Author: Kyle McCarthy
Tags : Air Travel, Business Travel, Flee Market, Shopping, Teens
Billing itself as a "travel organizing app," the trip notification site TripIt.com is even better than that -- it can assist you by making upcoming travel plans more orderly and also provide rescue options when things don't go as planned.
TripIt.com works its magic in a quiet, high-tech way, by receiving emails and organizing travel details sent by airlines, hotels, rental car companies and other travel providers for you.
Since its late 2007 launch, the site has assisted business travelers who forward emails with flight, hotel, and rental car confirmations directly to a TripIt.com account associated with their email address. TripIt.com 'reads' this data and creates an itinerary that can be shared with any other traveler welcomed by the account holder. Business colleagues who find themselves together on an upcoming trip, or sharing a layover in a little known airport, can easily be more social.
Users who are not trying to find a dinner date or taxishare may prefer to shield their travel plans. TripIt.com will send itineraries via a private link only to the number of family, friends or colleagues you authorize. Now owned by Concur, TripIt is also being used more and more by travel agents to supply "organized" itineraries to their clients.
While it's an effective tool for those who want to stay in touch with fellow travelers, as a busy mom, I found it invaluable in trying to schedule a spring break college tour with my teen. All the emails I forwarded to TripIt.com were neatly assembled in chronological order, with room to add my "Notes" -- lunches with relatives, sleepovers at friends' houses, appointments for college interviews -- that would then appear in the final schedule.
A new feature, the Traveler Profile, allows users to enter critical information such as passport numbers and expiry, children's travel documents, important phone numbers, relatives' contact information and more that can make retrieving lost credit cards, finding a doctor, or re-issuing a passport much easier if and when a travel crisis strikes. These aspects of the organizing tool are totally free to use.
I recently completed a year-long trial of the premium TripIt Pro, sent to me by the company. It's a steal at $49/year. The app absorbed data from standard emails well and efficiently, reminding me on my Android phone about upcoming flights and reservations. It also tracks frequent flyer miles and correspondence like flight refunds. On one layover, it buzzed me to say that a window seat was open on my next flight -- a much better option than what I had -- and I was able to grab it right from the app. The Pro version really does monitor flights in real time, sends you alerts as delays occur, and notifies you of alternatives -- whether it's better seats at checkin or other flight choices if yours is cancelled -- very well.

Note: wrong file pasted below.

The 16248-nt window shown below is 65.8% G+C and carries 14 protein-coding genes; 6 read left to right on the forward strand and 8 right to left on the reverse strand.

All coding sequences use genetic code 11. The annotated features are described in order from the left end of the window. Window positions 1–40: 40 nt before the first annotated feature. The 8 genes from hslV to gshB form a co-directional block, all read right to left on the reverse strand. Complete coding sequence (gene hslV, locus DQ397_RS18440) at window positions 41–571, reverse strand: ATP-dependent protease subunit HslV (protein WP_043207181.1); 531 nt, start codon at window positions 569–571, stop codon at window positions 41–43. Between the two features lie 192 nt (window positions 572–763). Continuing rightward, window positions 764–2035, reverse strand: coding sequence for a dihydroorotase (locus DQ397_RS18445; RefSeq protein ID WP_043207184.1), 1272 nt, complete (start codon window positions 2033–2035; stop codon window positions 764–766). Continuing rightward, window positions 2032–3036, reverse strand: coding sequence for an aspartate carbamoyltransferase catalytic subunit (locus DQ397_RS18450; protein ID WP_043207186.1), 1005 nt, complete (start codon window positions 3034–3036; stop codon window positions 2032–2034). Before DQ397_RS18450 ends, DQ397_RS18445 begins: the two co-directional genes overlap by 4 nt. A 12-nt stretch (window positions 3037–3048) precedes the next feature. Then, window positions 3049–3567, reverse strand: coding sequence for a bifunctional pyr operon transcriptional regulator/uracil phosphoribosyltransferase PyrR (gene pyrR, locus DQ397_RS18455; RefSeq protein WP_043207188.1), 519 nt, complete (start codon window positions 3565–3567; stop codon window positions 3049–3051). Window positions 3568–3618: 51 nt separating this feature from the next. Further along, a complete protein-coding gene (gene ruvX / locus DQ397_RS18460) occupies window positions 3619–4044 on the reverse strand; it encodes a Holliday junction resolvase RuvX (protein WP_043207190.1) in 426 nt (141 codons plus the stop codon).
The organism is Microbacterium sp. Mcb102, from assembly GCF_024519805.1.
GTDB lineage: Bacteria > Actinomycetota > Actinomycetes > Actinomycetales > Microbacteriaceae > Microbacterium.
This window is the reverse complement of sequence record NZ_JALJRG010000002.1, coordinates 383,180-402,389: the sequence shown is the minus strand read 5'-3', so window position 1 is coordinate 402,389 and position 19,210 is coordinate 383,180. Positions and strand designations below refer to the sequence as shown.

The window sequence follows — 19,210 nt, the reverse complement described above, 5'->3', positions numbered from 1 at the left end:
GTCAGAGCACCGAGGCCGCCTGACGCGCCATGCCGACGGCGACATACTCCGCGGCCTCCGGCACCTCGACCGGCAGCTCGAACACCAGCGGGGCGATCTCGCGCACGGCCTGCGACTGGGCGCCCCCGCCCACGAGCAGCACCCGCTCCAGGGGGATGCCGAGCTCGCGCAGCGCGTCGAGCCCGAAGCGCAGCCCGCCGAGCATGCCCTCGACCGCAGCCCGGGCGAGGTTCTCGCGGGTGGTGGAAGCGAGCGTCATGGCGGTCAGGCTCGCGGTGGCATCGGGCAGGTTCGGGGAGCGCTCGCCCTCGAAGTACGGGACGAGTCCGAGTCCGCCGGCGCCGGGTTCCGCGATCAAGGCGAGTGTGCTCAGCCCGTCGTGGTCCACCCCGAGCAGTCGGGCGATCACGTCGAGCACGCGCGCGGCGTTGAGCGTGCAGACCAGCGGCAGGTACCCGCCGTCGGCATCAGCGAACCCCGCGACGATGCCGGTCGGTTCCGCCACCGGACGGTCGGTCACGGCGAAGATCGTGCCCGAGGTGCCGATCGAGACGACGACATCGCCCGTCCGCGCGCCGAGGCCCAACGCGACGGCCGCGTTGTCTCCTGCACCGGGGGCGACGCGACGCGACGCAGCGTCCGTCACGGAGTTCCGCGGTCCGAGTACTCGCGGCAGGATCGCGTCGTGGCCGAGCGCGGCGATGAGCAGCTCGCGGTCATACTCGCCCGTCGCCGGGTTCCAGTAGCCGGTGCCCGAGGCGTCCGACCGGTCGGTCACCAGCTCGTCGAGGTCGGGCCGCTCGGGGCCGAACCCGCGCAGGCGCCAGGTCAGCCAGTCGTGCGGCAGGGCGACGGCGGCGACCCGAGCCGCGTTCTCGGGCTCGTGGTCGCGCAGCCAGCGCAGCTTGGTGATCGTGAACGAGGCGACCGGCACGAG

Where it broke down for me was when traveling in an "alternative" way. Flight bookings on Air India were sent in a plain text email that could not be parsed by TripIt so I had to enter all the data by hand. Rebookings done by an agent from my travel insurance company were also not recognized, causing more headaches.
I do admire its capability -- it functions for me much better than the Google app which is supposed to parse travel data from my gmail account -- but it's most valuable for someone who's a frequent domestic U.S. traveler, flying with the major airlines, and booking through big OTAs and providers.
We're certainly not the first to discover this handy app and website, as it's regularly honored by the technical trade and others. But we are pleased to see that TripIt.com is now more widely used by leisure travelers who value its organizational and de-stressing functionality and I, for one, will continue to use it.
Can it grow with your needs? Note that it now has a paid feature that can organize travel for teams -- be they corporate or soccer-ball-toting -- that may serve you and your students well.